The documentary American Factory has not only sparked much curiosity and conversations in the United States, but also touches themes that resonate with American expats in China. How do these American "fish out of water" navigate the white-water rapids in China?

American Factory
(Photo : Netflix)
The poster of the documentary American Factory

For a dozen years, Paul Bailey, a lecturer at Jiangsu Normal University, has been observing the development in this industrial city, Xuzhou. Surrounded by an influx of factories for Fortune 500 companies like Caterpillar (U.S) and Fujitsu (Japan), this industrial city in Jiangsu province on the Yangzi River economy belt has drawn foreign investment attention non-stop to its various factories.

"Globalization and international trade are important things," says Bailey. "But in the last twenty or so years, the way it was practiced became only a search for cheaper labor rather than beneficial intentional trade."

Much in the same way that U.S., Japanese or European companies have been exporting capital to China since the 1980s, Chinese companies like Fuyao, the subject of the documentary, and Haier, a pioneer in Chinese enterprises operating abroad, have exported their capital investment overseas in recent years.

"As long as the factory management abides by the local laws and regulations, there should be no local opposition to these companies expanding their presence in the U.S.," Dr. Tim Klatte, Head of Shanghai Forensic Advisory Services in Grant Thornton China comments. Originally from Ohio, Klatte holds 25 years of China-related experience, of which nearly 14 years has been working in Shanghai building sustainable compliance programs for U.S. companies operating in China's complex and changing business environment. "It's also critical to employ local workers if the company plans to enter the local market and maintain a sustainable strategy."

In the 2019 China Business Report, released by PwC and The American Chamber of Commerce, shows that 47.1% of the 333 American companies operating in China who participated in the survey expect to increase their China investment in 2019, versus 61.6% in 2018. 22.5% manufacturers plan to decrease investment in 2019. Over the next 3-5 years, 57.8% of the members of AmCham Shanghai rated an economic slowdown as their biggest challenge, with U.S.-China tensions a close second (52.7%).

"A company like Fuyao is a cultural ambassador whose value matters much more, in the context of international relationship," says Ron Molenda, a senior manager in education and publishing industries, who feels sympathy with the Fuyao leadership team, led by Chairman Cao Dewang. Molenda noted that Cao and Fuyao stumbled into a huge American social issue around labor unions, which is substantially different from those in China.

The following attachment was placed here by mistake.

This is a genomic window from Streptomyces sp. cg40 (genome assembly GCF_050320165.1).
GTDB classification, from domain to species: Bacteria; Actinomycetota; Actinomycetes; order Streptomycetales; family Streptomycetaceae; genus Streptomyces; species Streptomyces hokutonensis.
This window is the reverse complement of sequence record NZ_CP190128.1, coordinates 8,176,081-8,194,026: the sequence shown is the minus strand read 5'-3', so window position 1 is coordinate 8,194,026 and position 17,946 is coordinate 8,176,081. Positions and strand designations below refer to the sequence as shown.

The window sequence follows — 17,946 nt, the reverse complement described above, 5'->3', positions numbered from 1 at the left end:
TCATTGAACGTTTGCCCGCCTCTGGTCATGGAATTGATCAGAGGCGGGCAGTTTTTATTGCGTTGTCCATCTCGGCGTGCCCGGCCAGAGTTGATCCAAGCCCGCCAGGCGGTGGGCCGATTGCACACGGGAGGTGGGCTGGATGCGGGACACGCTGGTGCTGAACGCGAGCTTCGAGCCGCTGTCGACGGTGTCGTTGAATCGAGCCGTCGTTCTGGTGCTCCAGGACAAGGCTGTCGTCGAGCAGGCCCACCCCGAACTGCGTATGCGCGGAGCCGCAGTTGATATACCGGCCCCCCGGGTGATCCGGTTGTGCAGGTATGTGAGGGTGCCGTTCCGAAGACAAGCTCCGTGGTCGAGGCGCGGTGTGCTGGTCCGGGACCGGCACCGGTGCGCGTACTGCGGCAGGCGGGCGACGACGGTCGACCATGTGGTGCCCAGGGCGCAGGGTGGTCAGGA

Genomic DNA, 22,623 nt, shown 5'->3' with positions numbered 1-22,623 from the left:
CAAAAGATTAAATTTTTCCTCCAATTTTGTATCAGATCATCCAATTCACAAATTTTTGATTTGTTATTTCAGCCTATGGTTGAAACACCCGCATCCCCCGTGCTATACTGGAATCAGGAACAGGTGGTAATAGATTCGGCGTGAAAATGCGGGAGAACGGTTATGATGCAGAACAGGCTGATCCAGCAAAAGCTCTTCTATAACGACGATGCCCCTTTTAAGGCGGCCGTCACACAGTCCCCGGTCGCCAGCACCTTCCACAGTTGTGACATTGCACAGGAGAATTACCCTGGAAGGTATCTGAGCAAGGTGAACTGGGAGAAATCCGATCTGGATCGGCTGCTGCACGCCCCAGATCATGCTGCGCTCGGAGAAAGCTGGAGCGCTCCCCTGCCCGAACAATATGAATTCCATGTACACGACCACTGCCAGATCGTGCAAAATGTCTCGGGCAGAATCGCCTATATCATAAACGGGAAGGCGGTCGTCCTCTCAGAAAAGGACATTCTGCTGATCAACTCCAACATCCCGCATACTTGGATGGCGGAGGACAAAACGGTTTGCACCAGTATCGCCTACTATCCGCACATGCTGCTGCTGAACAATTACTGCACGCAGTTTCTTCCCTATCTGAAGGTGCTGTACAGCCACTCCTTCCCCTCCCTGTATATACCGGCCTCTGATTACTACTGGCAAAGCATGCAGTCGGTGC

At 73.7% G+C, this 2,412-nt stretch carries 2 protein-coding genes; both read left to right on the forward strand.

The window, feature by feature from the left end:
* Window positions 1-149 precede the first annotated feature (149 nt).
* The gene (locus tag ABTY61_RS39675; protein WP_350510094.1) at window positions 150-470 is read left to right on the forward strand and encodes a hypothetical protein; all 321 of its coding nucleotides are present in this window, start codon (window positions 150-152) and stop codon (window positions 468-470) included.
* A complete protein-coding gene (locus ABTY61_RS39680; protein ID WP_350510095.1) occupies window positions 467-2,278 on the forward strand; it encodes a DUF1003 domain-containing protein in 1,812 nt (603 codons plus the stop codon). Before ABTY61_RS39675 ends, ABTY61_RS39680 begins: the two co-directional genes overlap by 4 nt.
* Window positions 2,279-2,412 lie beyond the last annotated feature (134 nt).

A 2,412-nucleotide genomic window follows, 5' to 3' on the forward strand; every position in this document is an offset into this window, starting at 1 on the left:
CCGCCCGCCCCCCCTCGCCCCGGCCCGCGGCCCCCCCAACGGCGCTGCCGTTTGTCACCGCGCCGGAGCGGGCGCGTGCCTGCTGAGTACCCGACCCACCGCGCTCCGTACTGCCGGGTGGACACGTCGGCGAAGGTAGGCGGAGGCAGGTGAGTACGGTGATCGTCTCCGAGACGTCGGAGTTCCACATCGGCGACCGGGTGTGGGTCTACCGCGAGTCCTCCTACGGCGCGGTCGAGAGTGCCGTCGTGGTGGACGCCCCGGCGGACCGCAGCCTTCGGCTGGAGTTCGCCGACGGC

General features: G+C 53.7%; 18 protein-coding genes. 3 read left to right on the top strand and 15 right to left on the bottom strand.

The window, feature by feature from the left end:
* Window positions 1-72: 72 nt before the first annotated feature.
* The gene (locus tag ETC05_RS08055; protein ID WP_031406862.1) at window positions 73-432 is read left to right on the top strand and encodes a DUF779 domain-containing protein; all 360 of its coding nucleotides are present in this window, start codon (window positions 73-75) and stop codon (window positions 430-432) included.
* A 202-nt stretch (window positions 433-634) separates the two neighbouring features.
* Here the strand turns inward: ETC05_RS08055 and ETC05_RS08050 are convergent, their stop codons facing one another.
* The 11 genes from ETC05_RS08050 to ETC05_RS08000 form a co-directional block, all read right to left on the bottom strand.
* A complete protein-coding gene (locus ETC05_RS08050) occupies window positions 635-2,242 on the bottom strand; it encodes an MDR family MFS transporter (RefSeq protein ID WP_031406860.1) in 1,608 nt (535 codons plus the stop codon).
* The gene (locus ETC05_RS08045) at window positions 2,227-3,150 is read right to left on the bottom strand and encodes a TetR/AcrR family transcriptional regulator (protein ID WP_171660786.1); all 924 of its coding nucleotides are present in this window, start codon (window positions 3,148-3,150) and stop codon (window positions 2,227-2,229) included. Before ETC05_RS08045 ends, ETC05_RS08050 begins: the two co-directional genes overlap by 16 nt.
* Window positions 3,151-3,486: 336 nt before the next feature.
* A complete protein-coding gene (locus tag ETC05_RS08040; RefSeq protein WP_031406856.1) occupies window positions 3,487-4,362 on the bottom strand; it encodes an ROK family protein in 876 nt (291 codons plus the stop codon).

According to PRC Labor Union Law, any Chinese enterprises or government-owned companies with labor unions should put aside 2% of workers' salary for its union's expense. Unlike the U.S, where labor unions operate independently, labor unions in China are a part of the enterprise, with its leaders assigned by the company.

American Factory
(Photo : Netflix)
A worker raised a sign of vote to Union in Fuyao's factory in Ohio. This is a screenshot from the documentary American Factory.

"The challenge is often less about the culture gap, and more about the gap in expectations," says Molenda. Born and raised in New York City, with a decade in Taipei and six years in Shanghai, he points out that in Chinese corporate context, communication is often not about the words, it's about what's unspoken. This differs greatly from American styles of communication, which can be more direct and are often weighted towards an exchange of information.

"In the documentary, I see a lot parallels of the struggles when I was in China for the first time," When Mike McDonald, an architectural designer from Los Angles, came to China in 2012 for building Shanghai Disneyland Park, he and his team were trying to negotiate a new world.